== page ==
Mazar marks international literacy day with call for investment in women’s education

14 Nov 2019

Mazar marks international literacy day with call for investment in women’s education

MAZAR-E- SHARIF – Investing in women’s education will help improve livelihoods, gender inequality and reduce poverty for all Afghans – that was the message from participants at a UN-backed event to mark international literacy day say in the northern city of Mazar.

About 40 participants including representatives from the provincial departments of education and women’s affairs, alongside academics and civil society attended the event to underscore the importance of literacy particularly for women. Participants discussed measures to improve women’s access to education, including addressing structural barriers such as inequality and poverty.

“One of the biggest barriers to women’s development is the lack of education,” said Tamana Fariwar, an official from the Balkh Chamber of Commerce and Industries. “The success of women, including the knowledge to run a business depends on how educated they are.”

The Governor for Charkent district, Salima Mazari, explained that finding a coherent and long term strategy should be a priority for empowering women and breaking the cycle of poverty and economic dependence.

“We need a holistic approach to change the culture of our society which negatively impacts women,” said Mazari, who is also the only female district governor in the Balkh region.

Another participant, Gul Chehra Bahin, a university professor in Balkh, said women are disproportionately burdened with social and domestic duties which often leave them with less time and energy to focus on education.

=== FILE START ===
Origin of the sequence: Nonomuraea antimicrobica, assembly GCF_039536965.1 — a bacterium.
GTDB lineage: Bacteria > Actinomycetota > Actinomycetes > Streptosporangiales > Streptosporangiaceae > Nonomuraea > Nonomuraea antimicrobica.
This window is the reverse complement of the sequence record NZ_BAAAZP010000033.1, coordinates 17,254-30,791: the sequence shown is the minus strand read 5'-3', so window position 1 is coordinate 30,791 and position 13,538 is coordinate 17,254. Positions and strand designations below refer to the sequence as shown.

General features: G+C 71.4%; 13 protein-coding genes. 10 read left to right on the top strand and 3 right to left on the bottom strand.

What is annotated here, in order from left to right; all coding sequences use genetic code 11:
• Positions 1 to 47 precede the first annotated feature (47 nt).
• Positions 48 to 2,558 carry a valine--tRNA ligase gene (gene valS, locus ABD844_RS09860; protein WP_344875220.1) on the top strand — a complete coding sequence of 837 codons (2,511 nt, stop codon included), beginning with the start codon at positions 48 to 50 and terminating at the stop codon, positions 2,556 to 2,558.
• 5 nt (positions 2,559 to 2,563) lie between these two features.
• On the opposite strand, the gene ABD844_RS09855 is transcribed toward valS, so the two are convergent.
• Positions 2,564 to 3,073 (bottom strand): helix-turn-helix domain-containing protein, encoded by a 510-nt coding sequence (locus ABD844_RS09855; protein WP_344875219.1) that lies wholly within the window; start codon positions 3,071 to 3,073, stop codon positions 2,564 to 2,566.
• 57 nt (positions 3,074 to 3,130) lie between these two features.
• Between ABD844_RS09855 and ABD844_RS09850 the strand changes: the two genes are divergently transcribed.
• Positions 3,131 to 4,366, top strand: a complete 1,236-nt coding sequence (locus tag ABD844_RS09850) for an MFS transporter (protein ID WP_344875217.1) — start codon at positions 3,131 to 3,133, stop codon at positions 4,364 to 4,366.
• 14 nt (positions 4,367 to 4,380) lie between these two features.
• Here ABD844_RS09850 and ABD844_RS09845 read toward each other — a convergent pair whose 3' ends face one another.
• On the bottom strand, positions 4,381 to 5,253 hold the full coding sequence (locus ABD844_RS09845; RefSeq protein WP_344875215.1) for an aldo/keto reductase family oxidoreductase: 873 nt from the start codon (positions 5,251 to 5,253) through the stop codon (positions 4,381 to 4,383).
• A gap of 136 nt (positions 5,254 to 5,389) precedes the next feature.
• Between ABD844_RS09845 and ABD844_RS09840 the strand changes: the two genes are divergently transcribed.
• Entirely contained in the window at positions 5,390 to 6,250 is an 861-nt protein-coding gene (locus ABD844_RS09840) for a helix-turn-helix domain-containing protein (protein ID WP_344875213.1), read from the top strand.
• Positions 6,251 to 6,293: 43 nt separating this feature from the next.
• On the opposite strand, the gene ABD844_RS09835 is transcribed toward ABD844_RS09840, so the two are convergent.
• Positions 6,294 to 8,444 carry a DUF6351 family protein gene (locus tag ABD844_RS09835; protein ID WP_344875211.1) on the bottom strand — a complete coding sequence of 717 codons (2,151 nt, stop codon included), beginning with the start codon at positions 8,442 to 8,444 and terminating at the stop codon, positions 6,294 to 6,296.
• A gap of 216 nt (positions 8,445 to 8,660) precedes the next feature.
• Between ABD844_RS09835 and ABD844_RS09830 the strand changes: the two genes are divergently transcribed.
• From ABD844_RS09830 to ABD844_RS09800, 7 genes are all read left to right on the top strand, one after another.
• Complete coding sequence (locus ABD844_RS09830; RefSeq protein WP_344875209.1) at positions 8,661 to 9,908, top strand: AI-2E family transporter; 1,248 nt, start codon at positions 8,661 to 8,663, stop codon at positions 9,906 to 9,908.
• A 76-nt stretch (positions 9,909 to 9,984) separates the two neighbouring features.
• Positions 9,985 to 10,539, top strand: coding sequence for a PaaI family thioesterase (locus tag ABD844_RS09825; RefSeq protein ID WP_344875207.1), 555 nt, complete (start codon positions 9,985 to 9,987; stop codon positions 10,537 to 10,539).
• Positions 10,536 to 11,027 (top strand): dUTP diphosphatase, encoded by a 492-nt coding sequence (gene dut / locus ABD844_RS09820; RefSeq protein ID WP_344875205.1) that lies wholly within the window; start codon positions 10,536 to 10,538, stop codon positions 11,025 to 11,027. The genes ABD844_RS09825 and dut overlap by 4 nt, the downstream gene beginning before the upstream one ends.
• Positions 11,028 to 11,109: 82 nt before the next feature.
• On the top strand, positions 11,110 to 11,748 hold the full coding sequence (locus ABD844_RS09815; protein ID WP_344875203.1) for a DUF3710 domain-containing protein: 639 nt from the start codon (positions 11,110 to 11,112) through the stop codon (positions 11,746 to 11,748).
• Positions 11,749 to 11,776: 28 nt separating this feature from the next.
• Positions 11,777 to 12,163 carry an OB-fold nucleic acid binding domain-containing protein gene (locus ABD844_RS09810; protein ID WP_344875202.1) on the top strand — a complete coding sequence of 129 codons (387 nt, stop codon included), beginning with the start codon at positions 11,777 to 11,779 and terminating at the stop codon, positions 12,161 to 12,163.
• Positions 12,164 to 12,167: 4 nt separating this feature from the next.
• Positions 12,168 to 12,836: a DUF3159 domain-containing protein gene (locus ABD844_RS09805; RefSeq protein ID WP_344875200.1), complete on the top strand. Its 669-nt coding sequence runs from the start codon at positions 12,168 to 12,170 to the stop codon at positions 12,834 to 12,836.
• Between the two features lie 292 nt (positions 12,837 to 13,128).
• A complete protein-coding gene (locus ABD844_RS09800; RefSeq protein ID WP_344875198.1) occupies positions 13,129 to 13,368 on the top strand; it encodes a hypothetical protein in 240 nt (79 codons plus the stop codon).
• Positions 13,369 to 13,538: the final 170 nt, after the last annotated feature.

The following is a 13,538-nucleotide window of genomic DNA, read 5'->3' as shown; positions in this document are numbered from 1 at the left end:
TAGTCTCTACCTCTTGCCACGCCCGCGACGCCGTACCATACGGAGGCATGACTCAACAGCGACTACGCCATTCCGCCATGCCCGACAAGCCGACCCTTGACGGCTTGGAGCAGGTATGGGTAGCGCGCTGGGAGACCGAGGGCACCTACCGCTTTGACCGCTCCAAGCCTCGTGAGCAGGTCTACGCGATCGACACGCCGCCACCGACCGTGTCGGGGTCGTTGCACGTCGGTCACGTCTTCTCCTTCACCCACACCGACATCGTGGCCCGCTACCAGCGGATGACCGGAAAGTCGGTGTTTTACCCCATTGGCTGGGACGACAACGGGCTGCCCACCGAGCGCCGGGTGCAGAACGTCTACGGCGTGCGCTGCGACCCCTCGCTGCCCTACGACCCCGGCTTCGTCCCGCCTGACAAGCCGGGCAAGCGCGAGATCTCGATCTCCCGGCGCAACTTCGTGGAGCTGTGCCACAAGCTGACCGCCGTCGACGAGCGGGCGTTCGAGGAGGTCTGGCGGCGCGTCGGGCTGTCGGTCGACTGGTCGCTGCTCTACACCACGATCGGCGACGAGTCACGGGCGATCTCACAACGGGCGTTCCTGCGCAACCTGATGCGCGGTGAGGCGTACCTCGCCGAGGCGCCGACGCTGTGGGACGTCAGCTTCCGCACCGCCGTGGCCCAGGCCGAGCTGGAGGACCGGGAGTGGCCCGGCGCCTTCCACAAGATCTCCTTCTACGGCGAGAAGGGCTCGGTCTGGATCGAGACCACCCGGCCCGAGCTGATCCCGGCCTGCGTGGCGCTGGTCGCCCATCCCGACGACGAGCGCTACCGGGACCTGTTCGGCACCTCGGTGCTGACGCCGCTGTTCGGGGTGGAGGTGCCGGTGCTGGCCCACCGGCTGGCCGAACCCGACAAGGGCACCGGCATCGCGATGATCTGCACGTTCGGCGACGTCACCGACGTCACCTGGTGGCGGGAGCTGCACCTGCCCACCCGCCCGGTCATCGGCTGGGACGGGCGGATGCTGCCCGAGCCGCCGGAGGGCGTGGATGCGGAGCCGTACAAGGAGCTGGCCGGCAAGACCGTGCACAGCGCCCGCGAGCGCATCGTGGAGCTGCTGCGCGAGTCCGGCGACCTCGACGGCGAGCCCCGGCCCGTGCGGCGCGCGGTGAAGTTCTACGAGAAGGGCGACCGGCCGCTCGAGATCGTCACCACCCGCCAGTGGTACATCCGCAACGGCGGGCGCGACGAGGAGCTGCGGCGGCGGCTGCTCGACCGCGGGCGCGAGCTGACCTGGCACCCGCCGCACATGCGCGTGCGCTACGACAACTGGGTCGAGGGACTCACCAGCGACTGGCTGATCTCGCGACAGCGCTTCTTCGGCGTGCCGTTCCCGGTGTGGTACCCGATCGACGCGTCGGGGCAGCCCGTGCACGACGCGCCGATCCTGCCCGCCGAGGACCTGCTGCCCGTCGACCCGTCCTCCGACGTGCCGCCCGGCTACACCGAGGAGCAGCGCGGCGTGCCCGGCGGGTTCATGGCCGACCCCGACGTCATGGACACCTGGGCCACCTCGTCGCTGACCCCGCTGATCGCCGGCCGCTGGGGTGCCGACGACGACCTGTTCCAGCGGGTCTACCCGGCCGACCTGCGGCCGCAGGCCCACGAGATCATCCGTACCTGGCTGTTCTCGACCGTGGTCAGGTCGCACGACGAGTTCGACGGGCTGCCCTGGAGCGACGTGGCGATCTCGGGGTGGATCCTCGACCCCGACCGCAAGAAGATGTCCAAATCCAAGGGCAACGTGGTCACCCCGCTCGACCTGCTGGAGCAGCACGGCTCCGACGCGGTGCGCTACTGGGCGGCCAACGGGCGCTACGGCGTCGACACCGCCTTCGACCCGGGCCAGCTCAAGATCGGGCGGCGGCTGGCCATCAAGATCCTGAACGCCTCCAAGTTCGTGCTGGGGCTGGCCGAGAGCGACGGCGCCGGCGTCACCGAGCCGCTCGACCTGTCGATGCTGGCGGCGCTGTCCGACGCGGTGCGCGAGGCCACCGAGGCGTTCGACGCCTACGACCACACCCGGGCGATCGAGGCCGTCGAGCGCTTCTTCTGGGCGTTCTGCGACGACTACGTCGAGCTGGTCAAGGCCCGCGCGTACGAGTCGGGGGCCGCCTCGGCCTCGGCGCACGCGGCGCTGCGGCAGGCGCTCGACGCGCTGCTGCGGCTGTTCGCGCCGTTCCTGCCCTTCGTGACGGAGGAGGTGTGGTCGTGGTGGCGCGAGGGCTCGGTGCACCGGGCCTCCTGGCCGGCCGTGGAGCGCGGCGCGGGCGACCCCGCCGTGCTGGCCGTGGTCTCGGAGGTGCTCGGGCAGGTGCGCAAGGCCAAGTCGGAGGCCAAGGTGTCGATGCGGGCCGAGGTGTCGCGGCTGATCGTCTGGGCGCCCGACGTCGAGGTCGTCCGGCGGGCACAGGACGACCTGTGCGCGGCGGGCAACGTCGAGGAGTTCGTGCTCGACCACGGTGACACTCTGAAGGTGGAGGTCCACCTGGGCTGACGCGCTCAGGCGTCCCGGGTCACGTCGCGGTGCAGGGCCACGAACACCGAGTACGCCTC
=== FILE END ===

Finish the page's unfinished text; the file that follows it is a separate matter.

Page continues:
Afghanistan has come some way in improving the lives of women through access to education and legislation such as the EVAW law and the National Action Plan. The past 17 years have seen millions of girls go through school. Nonetheless, there are still millions of girls who cannot access or continue their education due to many social and structural barriers including inequality, child marriages and traditional practices. Poverty remains one of the most significant barriers to accessing education, especially for rural women and girls across Afghanistan.

The UN is committed to efforts to empower women and is working with a variety of institutions and actors to promote gender equality, as well as supporting local programmes aimed at expanding opportunities for women, including access to education and participation in democratic, and decision making processes.

The event was facilitated by UNAMA’s regional offices in Mazar as part of a series of outreach initiatives aimed at creating opportunities using radio, television and social media for local communities to engage in dialogue on pressing issues affecting them.